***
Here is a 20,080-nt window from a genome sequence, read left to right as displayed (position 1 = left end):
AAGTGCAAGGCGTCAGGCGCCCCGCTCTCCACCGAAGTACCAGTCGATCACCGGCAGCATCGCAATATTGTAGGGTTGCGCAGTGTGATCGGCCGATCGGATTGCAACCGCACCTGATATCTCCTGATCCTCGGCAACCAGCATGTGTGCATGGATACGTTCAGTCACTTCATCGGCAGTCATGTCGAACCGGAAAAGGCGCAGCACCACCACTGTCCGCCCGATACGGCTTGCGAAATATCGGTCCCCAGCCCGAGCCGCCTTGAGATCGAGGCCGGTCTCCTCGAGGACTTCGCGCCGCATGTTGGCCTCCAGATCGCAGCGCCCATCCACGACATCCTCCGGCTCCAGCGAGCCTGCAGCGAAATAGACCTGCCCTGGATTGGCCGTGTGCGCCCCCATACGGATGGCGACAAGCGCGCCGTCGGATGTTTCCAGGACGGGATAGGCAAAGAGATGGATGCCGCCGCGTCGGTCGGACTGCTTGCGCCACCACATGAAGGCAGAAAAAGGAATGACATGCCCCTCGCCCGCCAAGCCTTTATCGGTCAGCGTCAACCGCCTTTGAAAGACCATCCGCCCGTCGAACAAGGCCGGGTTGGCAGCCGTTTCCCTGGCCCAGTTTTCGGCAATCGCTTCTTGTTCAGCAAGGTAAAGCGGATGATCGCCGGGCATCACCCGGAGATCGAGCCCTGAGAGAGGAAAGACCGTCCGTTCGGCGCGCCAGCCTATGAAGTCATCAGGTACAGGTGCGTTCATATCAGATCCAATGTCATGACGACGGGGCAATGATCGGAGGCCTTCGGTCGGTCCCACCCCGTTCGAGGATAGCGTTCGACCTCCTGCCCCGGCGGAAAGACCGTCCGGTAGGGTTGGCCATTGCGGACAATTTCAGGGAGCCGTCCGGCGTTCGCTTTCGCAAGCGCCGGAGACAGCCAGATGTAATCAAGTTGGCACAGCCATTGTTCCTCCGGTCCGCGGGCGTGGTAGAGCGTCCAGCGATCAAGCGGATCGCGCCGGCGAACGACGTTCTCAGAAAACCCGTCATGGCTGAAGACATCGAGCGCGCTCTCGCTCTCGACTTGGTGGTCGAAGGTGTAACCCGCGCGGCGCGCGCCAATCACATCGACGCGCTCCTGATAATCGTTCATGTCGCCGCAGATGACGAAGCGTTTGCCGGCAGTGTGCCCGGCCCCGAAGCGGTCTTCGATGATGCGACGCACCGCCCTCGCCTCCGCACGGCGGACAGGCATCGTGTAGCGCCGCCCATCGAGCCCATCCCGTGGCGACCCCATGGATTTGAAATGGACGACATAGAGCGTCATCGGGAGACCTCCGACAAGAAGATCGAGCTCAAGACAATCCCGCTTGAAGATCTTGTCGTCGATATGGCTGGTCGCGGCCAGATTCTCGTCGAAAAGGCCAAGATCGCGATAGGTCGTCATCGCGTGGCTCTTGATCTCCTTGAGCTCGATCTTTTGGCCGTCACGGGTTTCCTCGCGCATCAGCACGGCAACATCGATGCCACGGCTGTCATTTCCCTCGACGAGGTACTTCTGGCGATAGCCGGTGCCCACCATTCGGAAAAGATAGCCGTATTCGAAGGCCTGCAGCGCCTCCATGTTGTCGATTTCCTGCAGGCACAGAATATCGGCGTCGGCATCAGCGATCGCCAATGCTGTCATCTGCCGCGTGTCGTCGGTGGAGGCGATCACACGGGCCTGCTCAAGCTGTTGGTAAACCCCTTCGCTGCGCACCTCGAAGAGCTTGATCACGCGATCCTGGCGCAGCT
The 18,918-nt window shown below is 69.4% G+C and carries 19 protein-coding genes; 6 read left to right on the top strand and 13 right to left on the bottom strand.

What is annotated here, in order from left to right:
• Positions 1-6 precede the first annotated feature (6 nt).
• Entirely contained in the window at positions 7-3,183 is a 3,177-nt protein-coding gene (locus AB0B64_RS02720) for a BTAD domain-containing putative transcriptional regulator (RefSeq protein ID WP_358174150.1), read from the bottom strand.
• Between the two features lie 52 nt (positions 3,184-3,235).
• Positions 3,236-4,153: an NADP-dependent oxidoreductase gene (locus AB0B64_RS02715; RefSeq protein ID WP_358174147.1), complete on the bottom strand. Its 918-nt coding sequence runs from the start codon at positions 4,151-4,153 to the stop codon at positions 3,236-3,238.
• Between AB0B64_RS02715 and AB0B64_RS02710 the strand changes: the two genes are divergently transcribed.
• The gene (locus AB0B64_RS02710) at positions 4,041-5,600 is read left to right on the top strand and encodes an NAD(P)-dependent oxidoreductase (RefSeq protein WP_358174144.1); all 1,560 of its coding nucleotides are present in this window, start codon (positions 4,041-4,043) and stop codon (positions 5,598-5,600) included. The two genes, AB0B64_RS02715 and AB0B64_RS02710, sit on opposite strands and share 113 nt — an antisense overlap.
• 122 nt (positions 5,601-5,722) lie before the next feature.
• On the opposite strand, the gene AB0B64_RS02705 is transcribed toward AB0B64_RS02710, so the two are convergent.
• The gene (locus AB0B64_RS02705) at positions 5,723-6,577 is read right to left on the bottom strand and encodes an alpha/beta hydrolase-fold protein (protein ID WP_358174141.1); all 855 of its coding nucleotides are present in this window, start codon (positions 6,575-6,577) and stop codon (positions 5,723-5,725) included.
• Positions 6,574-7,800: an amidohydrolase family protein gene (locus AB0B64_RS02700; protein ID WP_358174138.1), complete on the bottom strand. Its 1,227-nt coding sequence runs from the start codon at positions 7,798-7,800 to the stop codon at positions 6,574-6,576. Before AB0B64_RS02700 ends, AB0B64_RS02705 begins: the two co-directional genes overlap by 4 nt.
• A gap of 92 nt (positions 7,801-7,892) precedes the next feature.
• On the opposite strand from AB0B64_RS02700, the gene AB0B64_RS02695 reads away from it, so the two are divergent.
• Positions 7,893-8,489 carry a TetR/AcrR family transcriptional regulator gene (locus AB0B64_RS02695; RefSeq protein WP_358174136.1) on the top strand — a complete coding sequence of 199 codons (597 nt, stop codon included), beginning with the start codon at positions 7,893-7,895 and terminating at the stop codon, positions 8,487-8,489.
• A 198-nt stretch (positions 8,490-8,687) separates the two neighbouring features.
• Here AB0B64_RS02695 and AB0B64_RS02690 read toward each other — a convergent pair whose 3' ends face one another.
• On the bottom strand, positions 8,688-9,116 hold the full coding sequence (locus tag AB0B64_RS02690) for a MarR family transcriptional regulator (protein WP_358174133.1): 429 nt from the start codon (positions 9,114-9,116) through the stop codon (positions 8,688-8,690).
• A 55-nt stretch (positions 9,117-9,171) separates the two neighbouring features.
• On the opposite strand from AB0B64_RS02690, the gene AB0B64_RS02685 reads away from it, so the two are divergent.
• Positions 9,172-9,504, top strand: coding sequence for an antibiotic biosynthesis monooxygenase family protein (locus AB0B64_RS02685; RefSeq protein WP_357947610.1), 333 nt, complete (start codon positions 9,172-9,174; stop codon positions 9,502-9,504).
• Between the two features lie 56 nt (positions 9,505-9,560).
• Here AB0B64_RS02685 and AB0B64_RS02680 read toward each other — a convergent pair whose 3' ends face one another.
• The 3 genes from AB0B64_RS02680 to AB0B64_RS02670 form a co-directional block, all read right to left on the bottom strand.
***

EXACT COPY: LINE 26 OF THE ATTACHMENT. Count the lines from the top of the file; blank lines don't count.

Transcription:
• The 3 genes from AB0B64_RS02680 to AB0B64_RS02670 form a co-directional block, all read right to left on the bottom strand.